AT THE FILLMORE
ONE STONED EVENING WITH THE DEAD
'And as we stand on the edge of eternal darkness, let our chant fill the void that others may know: IN THE LAND OF THE NIGHT, THE SHIP OF THE SUN IS DRAWN BY THE GRATEFUL DEAD.'-- Jaxon in Slow Death No. 2
No doubt the above quotation, warning of the apocalyptic consequences of too much of the Grateful Dead, will have no effect whatsoever on the bona fide Dead freak. The Dead are such a powerful band, that when they start rocking, there's just no telling what might happen out in the audience. I've often seen overenthusiastic fans physically ejected from Dead concerts at the Fillmore. Dead crowds are invariably on something; if it's acid, they usually pass over into the dimension described in the opening quote; if they've taken ups, they just never stop shaking their ass.
There are rumors to the effect that the Dead have sold out to the merchandisers of rock, that they're no longer the rocking, freewheeling outfit they once were. Some folks, pointing to the way the uninformed masses have picked up on "Workingman's Dead" and "American Beauty" (after having overlooked "Anthem of the Sun," "Aoxamoaxa" and all those other spaced ditties), have given the Dead up for dead and gone home to wear out the grooves on "Dark Star."
Well, come my friends. No true Dead fan should desert at a time like this.
True, the Dead have changed. Last Sunday night, Phil Lesh, hunching ghoulishly over the tiny body of his bass, bouncing riffs with Garcia, taunted the packed house with, "Where were all you 'Dark Star' fans two years ago when we did it all the time? Tough luck, kiddies."
And there is one other change in the Dead that most people know about. The change is called The New Riders of the Purple Sage. The Riders probably have a lot to do with the rumor that the Dead have gone completely country, but they are really just an extension of Jerry Garcia's multi-faceted talents, and should be considered as a corollary to, instead of an addition to the Dead.
Even though Jerry plays steel guitar with them, they aren't actually his band. The Riders had been lurking around San Francisco for several years, playing country music. When Garcia began moving in that musical direction himself, he started playing with them in his spare time. It worked out so well that the Riders have been added to the Dead show. And they're really a fine band in their own right, even though they probably wouldn't have made it without Garcia.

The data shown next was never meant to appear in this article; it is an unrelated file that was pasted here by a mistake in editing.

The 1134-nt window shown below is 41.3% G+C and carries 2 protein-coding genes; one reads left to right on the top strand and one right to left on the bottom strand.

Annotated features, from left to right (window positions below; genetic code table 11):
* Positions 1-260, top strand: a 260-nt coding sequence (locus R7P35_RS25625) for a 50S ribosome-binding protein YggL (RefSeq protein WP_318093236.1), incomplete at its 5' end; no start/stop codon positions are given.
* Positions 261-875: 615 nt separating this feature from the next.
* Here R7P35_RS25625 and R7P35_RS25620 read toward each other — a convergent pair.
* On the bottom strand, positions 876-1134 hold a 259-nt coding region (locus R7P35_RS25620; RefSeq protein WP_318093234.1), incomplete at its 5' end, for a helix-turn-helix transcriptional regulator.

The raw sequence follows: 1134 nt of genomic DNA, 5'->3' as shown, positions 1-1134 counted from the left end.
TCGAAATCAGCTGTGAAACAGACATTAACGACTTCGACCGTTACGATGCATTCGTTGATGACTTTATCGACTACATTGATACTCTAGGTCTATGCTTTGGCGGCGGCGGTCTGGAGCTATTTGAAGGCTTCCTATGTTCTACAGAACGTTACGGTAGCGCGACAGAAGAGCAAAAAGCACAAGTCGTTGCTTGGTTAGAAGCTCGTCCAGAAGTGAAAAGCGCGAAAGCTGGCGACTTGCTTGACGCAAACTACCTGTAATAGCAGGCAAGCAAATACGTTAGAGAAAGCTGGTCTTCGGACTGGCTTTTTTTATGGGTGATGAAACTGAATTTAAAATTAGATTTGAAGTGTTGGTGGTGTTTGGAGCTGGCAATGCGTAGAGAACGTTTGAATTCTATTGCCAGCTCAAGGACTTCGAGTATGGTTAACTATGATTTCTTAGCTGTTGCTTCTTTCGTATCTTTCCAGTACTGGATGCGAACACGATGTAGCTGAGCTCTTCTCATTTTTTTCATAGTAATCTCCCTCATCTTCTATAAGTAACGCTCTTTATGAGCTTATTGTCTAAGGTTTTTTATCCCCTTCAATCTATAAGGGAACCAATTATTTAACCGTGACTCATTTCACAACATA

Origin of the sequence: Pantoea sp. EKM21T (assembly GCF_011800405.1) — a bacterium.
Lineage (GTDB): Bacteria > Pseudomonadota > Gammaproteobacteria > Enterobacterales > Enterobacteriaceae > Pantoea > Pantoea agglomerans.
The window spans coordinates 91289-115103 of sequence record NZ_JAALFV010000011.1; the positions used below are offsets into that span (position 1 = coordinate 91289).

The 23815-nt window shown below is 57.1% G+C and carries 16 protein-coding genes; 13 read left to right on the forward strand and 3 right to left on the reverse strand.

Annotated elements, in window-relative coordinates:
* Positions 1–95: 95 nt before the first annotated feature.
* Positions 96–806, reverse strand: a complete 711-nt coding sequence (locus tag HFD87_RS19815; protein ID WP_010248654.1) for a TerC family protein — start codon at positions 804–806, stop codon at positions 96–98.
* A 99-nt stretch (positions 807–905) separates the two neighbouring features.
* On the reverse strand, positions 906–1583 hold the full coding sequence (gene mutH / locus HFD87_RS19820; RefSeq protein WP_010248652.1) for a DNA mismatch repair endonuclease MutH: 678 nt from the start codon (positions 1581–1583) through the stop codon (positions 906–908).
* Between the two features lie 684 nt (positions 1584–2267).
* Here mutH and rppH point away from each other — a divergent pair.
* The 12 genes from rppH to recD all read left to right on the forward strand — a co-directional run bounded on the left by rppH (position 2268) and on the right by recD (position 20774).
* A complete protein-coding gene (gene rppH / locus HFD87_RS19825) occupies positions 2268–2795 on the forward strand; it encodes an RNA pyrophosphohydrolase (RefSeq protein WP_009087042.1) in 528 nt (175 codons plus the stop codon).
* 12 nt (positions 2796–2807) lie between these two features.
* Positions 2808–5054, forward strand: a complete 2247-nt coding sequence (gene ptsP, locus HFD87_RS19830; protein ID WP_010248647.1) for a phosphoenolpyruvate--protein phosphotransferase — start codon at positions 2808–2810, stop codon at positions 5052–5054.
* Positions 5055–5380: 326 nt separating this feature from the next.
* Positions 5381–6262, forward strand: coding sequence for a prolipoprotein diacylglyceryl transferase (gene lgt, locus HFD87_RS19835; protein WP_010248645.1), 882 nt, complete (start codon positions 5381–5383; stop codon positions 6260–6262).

The new group's main function is to pave the way for the Dead. The Riders are so good a curtain raiser, that when the Dead come on and prove themselves to be even better, you really begin to appreciate their talents. The moment the Dead kick off their segment with "Truckin'", the audience is up and boogying.
My only complaint about Sunday's concert is that it didn't include enough songs from their latest album, which contains some of the best individual numbers the Dead have ever done. They didn't do "Attics of My Life" or "Ripple", and a lot of people seemed disappointed. But the Dead came across with so many other rockers, that even the "Ripple" lovers in the crowd could forgive them. Included were very fine versions of "Me and Bobby McGee", "Hard to Handle" (on which Pig Pen massacred the vocals), "I Second That Emotion" and "Sweet Magnolia." Pig Pen also handled the vocal chores on "Good Lovin'" served up as only the Dead know how.
But the number that really brought the house crashing down around all those stoned people was "Casey Jones." For five minutes, they wouldn't stop cheering.
When it was all officially over, the crowd refused to leave. That's usual practice at the Fillmore. What is unusual is for the Dead to give an encore. But on Sunday night they did, wrapping it all up with "Uncle John's Band." Still, no one was ready to leave, but Garcia was exhausted from picking and plucking for five hours. So finally the crowd groped its way out on to the street.
(by Vernon Gibbs, from the Columbia Daily Spectator, 29 April 1971)